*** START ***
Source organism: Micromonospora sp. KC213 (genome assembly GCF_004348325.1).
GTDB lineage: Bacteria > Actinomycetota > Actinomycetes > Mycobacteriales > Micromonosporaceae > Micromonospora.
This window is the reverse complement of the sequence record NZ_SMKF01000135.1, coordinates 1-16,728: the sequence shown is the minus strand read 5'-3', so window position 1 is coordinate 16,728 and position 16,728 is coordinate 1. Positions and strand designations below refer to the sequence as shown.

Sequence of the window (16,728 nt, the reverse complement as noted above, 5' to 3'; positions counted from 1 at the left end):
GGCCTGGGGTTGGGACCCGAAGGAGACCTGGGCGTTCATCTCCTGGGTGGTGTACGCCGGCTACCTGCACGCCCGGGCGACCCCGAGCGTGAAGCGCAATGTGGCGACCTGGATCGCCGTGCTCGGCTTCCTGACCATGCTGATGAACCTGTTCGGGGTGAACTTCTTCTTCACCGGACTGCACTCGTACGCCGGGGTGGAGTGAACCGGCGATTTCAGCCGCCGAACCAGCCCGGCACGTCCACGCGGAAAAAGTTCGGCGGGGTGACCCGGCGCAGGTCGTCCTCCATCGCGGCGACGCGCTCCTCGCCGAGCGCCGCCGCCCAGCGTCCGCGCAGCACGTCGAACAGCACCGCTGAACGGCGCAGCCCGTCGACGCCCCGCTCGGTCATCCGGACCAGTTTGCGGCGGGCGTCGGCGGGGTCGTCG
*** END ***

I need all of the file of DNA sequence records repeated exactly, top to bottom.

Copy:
Source organism: Micromonospora sp. KC213 (genome assembly GCF_004348325.1).
GTDB lineage: Bacteria > Actinomycetota > Actinomycetes > Mycobacteriales > Micromonosporaceae > Micromonospora.
This window is the reverse complement of the sequence record NZ_SMKF01000135.1, coordinates 1-16,728: the sequence shown is the minus strand read 5'-3', so window position 1 is coordinate 16,728 and position 16,728 is coordinate 1. Positions and strand designations below refer to the sequence as shown.

Sequence of the window (16,728 nt, the reverse complement as noted above, 5' to 3'; positions counted from 1 at the left end):
GGCCTGGGGTTGGGACCCGAAGGAGACCTGGGCGTTCATCTCCTGGGTGGTGTACGCCGGCTACCTGCACGCCCGGGCGACCCCGAGCGTGAAGCGCAATGTGGCGACCTGGATCGCCGTGCTCGGCTTCCTGACCATGCTGATGAACCTGTTCGGGGTGAACTTCTTCTTCACCGGACTGCACTCGTACGCCGGGGTGGAGTGAACCGGCGATTTCAGCCGCCGAACCAGCCCGGCACGTCCACGCGGAAAAAGTTCGGCGGGGTGACCCGGCGCAGGTCGTCCTCCATCGCGGCGACGCGCTCCTCGCCGAGCGCCGCCGCCCAGCGTCCGCGCAGCACGTCGAACAGCACCGCTGAACGGCGCAGCCCGTCGACGCCCCGCTCGGTCATCCGGACCAGTTTGCGGCGGGCGTCGGCGGGGTCGTCG